- Low price tag
- Good range of features
- Full QWERTY keyboard
- No Wi-Fi
- Unresponsive, resistive screen
- Short battery life
- Review Price: £69.99
- 2.8inch screen
- 3-megapixel camera
- 80MB of memory
First impressions of the Rio II are good. It certainly doesn’t look like a budget handset. There’s a classy chrome band running around the outer edge of the phone that frames the whole front of the handset nicely. Twinned with the glossy black finished used on the centrally-mounted buttons and screen surround, it gives the Rio II quite an upmarket look.
Granted, the battery cover on the rear feels a little bit on the flimsy side, but the handset is light at 106g and reasonably slim too, measuring just 12.5mm deep. The combination of the touchscreen and D-pad control means it’s also possible to use one-handed.
The top of the phone has a standard 3.5mm jack, although Orange doesn’t include a stereo headset in the box, so you’ll have to use your own cans with it. On the right hand edge you’ll find the microUSB port used for both charging and syncing the handset, along with a dedicated camera shutter button. The right-hand side houses just the volume rocker switch.
Beneath the screen there’s a standard D-pad controlled that’s sandwiched between the two call control buttons along with back and option buttons. On the right there’s a dedicated button to launch the email client, while the left hand side is home to the main menu button.
Beneath this you’ll find the keyboard, which is about as similar to the keyboard found on Blackberry’s Bold range as you could legally get away with. Unfortunately this isn’t quite close enough, though, as although the Rio II has similar keys with a rising edge on one side, this rising edge is actually on the wrong side of the keys, making them harder, rather than easier, to hit with your finger tips. The keyboard feels quite cramped and takes a lot of getting used to. On the plus side, the layout is good, as frequently used punctuation marks like the comma and full stop sit on their own dedicated keys. The space bar is also large and easy to hit when you’re tapping away at speed.
Like most messaging handsets, the Rio II has a landscape screen. This has a resolution of 320×240 pixels, which isn’t exactly high, but still relatively decent for such a cheap handset. The screen is bright too, and viewing angles aren’t bad. A lot of budget displays tend to suffer from poor contrast, which gives photos and videos a murky look, but thankfully that’s not really the case here.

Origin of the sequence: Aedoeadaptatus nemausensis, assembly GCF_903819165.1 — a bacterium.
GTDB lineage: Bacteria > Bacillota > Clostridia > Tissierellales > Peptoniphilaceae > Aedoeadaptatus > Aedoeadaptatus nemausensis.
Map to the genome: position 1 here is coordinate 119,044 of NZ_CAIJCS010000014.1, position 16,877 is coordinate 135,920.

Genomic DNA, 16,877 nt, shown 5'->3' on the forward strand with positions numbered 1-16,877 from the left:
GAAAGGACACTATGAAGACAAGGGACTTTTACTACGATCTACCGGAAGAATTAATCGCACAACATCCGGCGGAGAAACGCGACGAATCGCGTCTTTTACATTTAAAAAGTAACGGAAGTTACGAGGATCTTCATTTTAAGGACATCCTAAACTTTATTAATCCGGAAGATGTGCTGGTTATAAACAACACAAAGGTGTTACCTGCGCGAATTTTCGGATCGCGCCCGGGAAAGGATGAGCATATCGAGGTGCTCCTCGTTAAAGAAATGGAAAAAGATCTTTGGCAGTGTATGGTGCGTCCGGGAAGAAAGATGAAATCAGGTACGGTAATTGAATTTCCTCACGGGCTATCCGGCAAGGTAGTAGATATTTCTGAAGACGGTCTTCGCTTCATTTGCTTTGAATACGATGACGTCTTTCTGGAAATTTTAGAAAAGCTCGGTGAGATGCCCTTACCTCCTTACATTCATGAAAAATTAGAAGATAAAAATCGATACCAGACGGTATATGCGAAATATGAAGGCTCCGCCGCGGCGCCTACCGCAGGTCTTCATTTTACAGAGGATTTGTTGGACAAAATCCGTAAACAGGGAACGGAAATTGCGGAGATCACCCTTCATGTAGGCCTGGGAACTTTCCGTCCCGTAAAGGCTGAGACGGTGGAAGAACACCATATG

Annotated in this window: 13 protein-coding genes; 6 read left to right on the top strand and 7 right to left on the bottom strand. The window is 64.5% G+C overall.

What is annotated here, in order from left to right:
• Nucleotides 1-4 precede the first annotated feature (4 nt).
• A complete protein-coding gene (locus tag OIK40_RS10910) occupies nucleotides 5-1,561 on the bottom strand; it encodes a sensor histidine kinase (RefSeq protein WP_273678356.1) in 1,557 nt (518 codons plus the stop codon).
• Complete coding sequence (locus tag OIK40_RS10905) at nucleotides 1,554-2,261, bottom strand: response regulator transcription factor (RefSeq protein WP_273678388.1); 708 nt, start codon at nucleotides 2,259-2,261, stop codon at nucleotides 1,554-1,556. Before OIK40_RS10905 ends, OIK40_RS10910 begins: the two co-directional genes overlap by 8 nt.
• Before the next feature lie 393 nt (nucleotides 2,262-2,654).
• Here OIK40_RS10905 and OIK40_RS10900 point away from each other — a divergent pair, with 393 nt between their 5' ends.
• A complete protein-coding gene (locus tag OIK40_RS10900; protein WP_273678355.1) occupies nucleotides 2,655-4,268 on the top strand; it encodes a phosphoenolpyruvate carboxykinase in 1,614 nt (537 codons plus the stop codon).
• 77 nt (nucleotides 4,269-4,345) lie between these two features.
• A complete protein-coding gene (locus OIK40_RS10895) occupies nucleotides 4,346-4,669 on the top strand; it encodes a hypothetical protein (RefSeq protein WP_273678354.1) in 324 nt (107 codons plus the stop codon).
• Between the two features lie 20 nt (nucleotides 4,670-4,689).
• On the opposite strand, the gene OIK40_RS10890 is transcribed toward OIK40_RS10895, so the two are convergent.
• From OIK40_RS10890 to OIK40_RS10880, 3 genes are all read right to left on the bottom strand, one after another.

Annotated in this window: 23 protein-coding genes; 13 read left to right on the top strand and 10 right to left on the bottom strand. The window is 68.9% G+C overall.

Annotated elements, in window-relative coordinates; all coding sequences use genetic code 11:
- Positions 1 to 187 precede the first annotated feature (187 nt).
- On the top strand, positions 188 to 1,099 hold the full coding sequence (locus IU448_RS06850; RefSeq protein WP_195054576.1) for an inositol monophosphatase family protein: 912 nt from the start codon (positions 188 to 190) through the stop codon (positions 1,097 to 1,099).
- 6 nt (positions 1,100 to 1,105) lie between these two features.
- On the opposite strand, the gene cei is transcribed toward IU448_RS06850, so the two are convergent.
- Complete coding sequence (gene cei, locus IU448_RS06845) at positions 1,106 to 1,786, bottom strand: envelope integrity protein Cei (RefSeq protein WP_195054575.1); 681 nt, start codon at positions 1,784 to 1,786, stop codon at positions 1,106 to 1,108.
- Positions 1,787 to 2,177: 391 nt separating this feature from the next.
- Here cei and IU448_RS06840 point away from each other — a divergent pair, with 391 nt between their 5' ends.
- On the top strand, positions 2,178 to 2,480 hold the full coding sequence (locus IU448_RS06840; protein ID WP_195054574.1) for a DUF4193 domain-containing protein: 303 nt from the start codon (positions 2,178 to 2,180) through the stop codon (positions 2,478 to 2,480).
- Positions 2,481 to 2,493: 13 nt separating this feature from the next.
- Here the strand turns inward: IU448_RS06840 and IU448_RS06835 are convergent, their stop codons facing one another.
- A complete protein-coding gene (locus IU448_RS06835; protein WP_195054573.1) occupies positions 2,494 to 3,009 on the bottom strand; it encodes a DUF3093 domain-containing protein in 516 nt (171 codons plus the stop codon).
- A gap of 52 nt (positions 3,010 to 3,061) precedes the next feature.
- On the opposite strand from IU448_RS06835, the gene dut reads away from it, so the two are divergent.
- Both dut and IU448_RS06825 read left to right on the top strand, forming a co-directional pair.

However, where the screen loses points is when it comes to registering touch input. It uses older resistive rather than capacitive technology. Resistive touchscreens just aren’t as good at registering finger presses, and as a result you often find yourself having to press the screen hard, or press it a couple of times to get it to respond to your input. It gets pretty annoying. In fact, we often found it was easier to navigate around the phone using the D-pad rather than the display.
The Orange Rio II runs a custom OS that bears a passing resemblance to Android, but lacks that operating system’s advanced features. There’s a very basic web browser as well as dedicated apps for Facebook and Twitter. Naturally, you can use the handset with a range of different email providers.
You can add some limited widgets to the homescreen, in much the same way as you can on Android devices. However, this is definitely no smartphone as the functionality of the OS is rather basic and there’s no app store. The handset also tends to feel quite sluggish, especially when moving between apps, but also even sometimes when just moving around webpages in the browser.
When it comes to multimedia, there is a basic video player that works fine for mobile 3GPP format videos, but little else. There’s also an MP3 player app, although to really make use of it you’ll need to insert a memory card into the MicroSD slot, as there’s only enough internal memory to store a few tracks. The music player is functional, but quite basic. However, sound quality isn’t bad, and another positive the included FM tuner.
The Rio II doesn’t have Wi-Fi onboard, so you’re completely reliant on Orange’s network for data access, which could be tricky if you don’t have great reception in your home or office. It also lacks GPS and its battery life isn’t great. If you do a lot of web browsing or Facebooking you may not make it through a single day without a recharge.
The camera is nothing to write home about. It uses a 3-megapixel sensor, has a fixed focus lens and doesn’t have a flash. It’s hopeless in low light, producing shots that are pretty much just seas of black. However, when there’s enough light in a room, or it’s working outdoors, the results aren’t too bad by budget standards. That said, colours aren’t all that accurate. Purple flowers in one shot looked quite blue, for example.
The Rio II looks much more expensive than it really is and has a decent line up of features for the money. However, it’s quite a quirky phone to use as the touchscreen is unresponsive and its user interface lacks the finesse of, say, Samsung’s Genio range. It’s cheap, but we’re not convinced that it represents really good value for money.
How we test phones
We test every mobile phone we review thoroughly. We use industry standard tests to compare features properly and we use the phone as our main device over the review period. We’ll always tell you what we find and we never, ever, accept money to review a product.
Score in detail
|Internal Storage (Gigabyte)||0GB|
|Camera (Megapixel)||3 Megapixel|
|3.5mm Headphone Jack||Yes|